I don’t agree with Al Gore’s theory’s about the climate, but I dig the new Climate Reality web site design. Simple layout, with a basic color palette. It really works well.
I liked this new design for the H&M web site (a clothing company). Nice, simple, and understated.
I’m excited to hear about the upcoming Amazon.com redesign that some customers are seeing. It looks really good, and I can’t wait to see what they’ve improved. I already think the Amazon site is superb, with amazing design and UI. So, for posterity sake here is a screenshot of the current design.
Saw this 3D animation example today and it blew my mind. My favorite was at the 2:58 second mark.
If you have upgraded to Firefox 6.0 recently, you might have noticed a change in your URL address bar.
Now, instead of the web address being in all black like you might have grown accustomed to over the past 10 years, the powers that be have decided it would be better to color all of the URL gray (except for the primary domain name, which still appears in black).
I can see how this could be helpful to the ignorant masses who get scammed by phishing emails, but I’m a relatively intelligent internet user, and I have been browsing the net long enough to know what the primary domain name is in the URL without needing to have it colored different.
If you are like me and wish to set the address bar colors back to the way they used to be in prior versions of Firefox, simply follow these easy steps:
- In your Firefox address bar, type “about:config” (sans quotes), and press enter.
- In the filter search box, enter “browser.urlbar.formatting.enabled“
- Right-click on the “browser.urlbar.formatting.enabled” line item in the listing and select “Toggle” to switch it to false
The idea of a “universal login” is not new by any means. Since the early days of the internet, many people have longed for the ease of having to only remember one login and password to access all of their favorite member-based sites.
Over the years, there have been a number of companies/organizations that have tackled this problem, and recently a couple of solutions have bubbled to the top in popularity. OpenID, Google Friend Connect, MySpaceID, and even the Twitter Login API have all been used as “universal login” methods which can be integrated with a web site.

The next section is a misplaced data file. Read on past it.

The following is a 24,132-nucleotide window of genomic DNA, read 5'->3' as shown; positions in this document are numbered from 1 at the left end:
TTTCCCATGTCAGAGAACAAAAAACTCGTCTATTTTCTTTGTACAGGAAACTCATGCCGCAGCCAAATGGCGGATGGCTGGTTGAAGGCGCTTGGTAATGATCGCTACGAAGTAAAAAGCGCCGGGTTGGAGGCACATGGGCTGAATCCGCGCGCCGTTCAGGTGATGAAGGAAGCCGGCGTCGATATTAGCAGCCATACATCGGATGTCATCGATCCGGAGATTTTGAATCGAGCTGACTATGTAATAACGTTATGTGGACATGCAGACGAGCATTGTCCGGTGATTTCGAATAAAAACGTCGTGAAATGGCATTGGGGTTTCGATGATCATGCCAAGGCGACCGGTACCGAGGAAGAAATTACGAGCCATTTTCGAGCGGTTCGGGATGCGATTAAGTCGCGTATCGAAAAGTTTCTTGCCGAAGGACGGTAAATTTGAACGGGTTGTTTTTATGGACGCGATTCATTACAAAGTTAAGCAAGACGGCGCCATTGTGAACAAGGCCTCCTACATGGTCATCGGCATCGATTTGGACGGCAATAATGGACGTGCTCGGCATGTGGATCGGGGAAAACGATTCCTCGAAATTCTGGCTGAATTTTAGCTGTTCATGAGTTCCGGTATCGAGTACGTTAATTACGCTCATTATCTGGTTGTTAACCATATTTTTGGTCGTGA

None of these solutions, however, have even come close to the adoption rate boasted by the Facebook Authentication system. Practically everyone has a Facebook account these days, regardless of age, gender, education level, location, favorite web browser, email address, or internet provider! Facebook embraced this fact and built a nicely packaged authentication system which enables developers to integrate Facebook Authentication into pretty much any app or web site they can imagine. You can now find the Facebook universal login method in everything from iphone apps and desktop applications, to normal run-of-the-mill web sites.
This brings me to my point: Potential Security Risks
While logging into my Facebook account via all the different web sites and various applications which I use on a daily basis, I became acutely aware of a glaring security risk with the Facebook Authentication system. Basically, the way how Facebook instills a sense of security is via a recognizable blue bar which has a gray bar and diagonal stripes underneath it. This familiar imagery is displayed whenever you are asked to provide your Facebook login information. The idea that is consequently trained and reinforced in end-users’ minds is that the familiar imagery represents a genuine Facebook login screen. As such, if you are being asked for your Facebook information in a login popup, but the unique blue and gray bar is missing, you would immediately suspect that something was wrong.
Notice, however, that the Facebook URL is nowhere to be seen in the login popup. There is literally no easy way to verify where the contents of the login form are actually going. This is especially true in the countless iphone applications and computer programs which are making use of the Facebook Authentication system. A rogue developer could easily create a form which displayed the blue and gray bar, but that actually transmitted the login information somewhere else entirely (such as a database on their own server) before it sent the information to Facebook.
The exact same thing could be easily accomplished by any semi-competent web developer with 15 minutes worth of spare time. All they would have to do is make a mock-up copy of the legitimate Facebook login popup, but have it submit somewhere else entirely. The end user wouldn’t know the difference.
In summary: Facebook’s way of instilling a *false* sense of security via their blue/gray bar is totally flawed and easily exploited. They need to come up with some sort of method which enables end-users to verify the form’s authenticity before they enter their login information.